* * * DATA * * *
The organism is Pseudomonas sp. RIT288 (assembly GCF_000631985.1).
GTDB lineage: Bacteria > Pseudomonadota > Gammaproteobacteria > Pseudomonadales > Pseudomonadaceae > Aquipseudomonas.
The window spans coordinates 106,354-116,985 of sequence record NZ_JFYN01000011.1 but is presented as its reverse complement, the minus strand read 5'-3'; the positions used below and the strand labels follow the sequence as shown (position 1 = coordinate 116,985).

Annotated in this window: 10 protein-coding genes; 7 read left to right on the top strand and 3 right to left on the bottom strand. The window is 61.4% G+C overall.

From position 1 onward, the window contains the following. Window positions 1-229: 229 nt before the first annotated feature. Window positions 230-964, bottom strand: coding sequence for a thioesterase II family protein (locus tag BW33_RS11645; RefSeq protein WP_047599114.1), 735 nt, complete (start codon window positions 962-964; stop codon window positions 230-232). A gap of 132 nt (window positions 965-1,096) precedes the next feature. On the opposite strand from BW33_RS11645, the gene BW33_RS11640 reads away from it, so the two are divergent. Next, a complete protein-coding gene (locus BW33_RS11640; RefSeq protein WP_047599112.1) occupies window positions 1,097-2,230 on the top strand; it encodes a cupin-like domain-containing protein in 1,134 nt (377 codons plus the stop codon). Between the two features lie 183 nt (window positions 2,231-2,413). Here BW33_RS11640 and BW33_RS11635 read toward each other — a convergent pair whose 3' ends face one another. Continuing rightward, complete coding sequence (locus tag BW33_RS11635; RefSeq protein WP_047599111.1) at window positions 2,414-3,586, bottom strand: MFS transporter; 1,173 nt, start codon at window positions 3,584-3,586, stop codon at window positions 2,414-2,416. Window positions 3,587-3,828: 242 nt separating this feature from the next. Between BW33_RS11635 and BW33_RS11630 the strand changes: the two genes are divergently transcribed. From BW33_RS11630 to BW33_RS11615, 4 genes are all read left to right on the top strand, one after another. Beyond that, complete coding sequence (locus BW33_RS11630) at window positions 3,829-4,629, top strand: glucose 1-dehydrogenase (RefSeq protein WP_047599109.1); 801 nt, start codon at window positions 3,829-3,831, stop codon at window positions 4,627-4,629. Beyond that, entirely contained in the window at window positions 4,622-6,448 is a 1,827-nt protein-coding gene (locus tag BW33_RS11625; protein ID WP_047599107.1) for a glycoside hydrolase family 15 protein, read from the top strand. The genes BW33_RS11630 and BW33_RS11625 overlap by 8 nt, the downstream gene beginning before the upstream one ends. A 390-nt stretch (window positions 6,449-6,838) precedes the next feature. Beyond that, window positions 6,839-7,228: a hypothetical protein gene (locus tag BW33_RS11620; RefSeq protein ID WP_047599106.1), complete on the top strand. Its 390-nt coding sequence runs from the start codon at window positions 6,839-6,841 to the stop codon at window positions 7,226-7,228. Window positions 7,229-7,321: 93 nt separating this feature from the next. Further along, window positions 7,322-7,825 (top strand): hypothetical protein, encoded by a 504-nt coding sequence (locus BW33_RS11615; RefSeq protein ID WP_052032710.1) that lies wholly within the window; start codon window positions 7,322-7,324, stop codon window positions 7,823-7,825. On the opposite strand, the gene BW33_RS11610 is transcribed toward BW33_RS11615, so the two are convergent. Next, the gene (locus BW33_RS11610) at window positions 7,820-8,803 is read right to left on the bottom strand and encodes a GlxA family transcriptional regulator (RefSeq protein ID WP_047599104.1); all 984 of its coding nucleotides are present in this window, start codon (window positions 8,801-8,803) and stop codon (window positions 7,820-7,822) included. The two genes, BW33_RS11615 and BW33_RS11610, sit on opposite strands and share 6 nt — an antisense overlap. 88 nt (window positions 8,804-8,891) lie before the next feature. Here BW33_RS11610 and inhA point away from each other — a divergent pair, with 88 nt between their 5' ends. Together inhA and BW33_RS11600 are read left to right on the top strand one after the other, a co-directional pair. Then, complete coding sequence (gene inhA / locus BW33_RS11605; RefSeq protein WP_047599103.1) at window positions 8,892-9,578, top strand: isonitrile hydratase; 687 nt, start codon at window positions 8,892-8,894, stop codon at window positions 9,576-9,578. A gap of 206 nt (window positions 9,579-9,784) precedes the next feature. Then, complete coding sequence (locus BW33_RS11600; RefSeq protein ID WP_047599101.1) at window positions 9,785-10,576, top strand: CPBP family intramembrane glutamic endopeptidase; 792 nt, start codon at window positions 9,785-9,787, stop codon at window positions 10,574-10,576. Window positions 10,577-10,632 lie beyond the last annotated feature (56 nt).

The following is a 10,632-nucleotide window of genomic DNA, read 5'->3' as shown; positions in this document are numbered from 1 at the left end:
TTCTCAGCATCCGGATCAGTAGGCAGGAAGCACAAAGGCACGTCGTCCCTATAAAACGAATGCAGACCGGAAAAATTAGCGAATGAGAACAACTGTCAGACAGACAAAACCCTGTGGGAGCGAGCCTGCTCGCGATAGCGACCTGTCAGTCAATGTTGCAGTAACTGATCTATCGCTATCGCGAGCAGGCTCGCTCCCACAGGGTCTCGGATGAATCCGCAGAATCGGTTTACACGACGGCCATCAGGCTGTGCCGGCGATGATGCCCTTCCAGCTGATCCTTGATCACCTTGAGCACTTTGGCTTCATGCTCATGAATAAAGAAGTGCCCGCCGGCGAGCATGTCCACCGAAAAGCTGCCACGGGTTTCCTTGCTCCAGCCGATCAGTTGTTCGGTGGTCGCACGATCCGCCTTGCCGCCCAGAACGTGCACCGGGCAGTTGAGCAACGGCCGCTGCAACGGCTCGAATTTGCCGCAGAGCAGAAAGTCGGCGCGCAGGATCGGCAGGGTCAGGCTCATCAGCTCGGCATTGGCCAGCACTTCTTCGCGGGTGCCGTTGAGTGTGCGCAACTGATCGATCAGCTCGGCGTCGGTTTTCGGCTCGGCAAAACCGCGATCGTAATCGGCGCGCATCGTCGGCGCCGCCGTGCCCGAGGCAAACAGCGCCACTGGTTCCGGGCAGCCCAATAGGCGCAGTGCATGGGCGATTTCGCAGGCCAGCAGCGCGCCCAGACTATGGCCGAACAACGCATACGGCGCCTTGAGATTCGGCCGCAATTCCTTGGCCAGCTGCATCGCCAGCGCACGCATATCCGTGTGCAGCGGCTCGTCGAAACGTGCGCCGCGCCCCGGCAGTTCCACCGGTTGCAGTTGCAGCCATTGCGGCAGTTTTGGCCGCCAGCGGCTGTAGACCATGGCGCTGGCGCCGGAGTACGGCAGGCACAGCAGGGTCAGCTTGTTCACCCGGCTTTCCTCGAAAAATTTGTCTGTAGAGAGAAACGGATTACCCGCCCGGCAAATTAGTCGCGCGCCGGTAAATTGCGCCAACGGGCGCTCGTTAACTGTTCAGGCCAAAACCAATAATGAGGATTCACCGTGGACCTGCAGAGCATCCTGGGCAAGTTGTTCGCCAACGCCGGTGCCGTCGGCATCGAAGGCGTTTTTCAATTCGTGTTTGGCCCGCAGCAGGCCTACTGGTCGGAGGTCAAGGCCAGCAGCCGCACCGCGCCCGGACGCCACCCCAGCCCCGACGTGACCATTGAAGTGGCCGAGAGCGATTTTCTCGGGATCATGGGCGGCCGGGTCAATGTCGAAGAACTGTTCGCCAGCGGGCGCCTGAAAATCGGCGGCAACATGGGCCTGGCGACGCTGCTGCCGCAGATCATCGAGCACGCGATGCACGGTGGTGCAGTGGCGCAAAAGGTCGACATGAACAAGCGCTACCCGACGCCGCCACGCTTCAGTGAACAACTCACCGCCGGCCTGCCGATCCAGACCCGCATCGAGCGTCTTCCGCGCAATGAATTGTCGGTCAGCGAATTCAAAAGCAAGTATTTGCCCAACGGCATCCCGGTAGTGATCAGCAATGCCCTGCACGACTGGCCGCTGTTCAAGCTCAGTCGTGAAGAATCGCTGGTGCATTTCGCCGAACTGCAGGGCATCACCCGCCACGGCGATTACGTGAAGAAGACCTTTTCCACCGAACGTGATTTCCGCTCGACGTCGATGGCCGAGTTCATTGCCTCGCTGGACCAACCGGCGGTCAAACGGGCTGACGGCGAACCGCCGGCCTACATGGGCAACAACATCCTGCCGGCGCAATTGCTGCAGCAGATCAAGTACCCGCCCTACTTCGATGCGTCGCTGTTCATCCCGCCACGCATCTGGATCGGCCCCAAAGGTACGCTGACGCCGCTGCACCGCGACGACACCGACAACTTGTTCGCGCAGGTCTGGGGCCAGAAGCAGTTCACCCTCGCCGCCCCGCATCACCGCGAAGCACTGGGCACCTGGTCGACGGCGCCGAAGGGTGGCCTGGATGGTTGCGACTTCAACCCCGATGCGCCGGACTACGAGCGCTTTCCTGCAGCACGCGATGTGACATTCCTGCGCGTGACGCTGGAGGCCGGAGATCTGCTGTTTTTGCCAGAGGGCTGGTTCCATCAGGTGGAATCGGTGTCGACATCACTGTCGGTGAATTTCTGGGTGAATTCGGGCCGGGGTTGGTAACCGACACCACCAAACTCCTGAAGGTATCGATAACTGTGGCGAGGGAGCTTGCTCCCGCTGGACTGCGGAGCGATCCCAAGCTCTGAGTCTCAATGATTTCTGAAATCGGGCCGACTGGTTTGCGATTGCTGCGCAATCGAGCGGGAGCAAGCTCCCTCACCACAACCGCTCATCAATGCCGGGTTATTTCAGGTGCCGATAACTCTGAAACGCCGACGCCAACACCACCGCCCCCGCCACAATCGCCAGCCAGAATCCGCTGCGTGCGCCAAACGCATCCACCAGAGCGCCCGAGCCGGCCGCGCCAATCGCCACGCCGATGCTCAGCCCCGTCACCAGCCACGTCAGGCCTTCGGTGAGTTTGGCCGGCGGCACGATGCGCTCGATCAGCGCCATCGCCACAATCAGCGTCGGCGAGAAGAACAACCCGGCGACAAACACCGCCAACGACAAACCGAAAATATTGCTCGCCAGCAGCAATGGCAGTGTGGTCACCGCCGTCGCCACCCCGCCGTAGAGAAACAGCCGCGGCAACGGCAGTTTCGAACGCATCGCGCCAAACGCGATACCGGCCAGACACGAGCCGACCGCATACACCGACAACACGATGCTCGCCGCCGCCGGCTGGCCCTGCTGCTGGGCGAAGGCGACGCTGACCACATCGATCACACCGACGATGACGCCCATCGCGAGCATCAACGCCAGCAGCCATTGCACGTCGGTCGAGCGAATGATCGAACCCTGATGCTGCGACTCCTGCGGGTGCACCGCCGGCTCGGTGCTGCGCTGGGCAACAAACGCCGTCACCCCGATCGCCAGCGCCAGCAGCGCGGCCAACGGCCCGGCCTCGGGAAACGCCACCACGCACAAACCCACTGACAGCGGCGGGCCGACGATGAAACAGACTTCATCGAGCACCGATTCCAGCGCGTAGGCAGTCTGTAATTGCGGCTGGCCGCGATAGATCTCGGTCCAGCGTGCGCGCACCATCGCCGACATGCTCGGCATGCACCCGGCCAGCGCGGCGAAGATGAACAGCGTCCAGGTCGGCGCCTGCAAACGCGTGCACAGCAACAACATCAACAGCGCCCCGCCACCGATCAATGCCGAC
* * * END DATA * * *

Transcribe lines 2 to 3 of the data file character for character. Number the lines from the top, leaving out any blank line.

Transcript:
GTDB lineage: Bacteria > Pseudomonadota > Gammaproteobacteria > Pseudomonadales > Pseudomonadaceae > Aquipseudomonas.
The window spans coordinates 106,354-116,985 of sequence record NZ_JFYN01000011.1 but is presented as its reverse complement, the minus strand read 5'-3'; the positions used below and the strand labels follow the sequence as shown (position 1 = coordinate 116,985).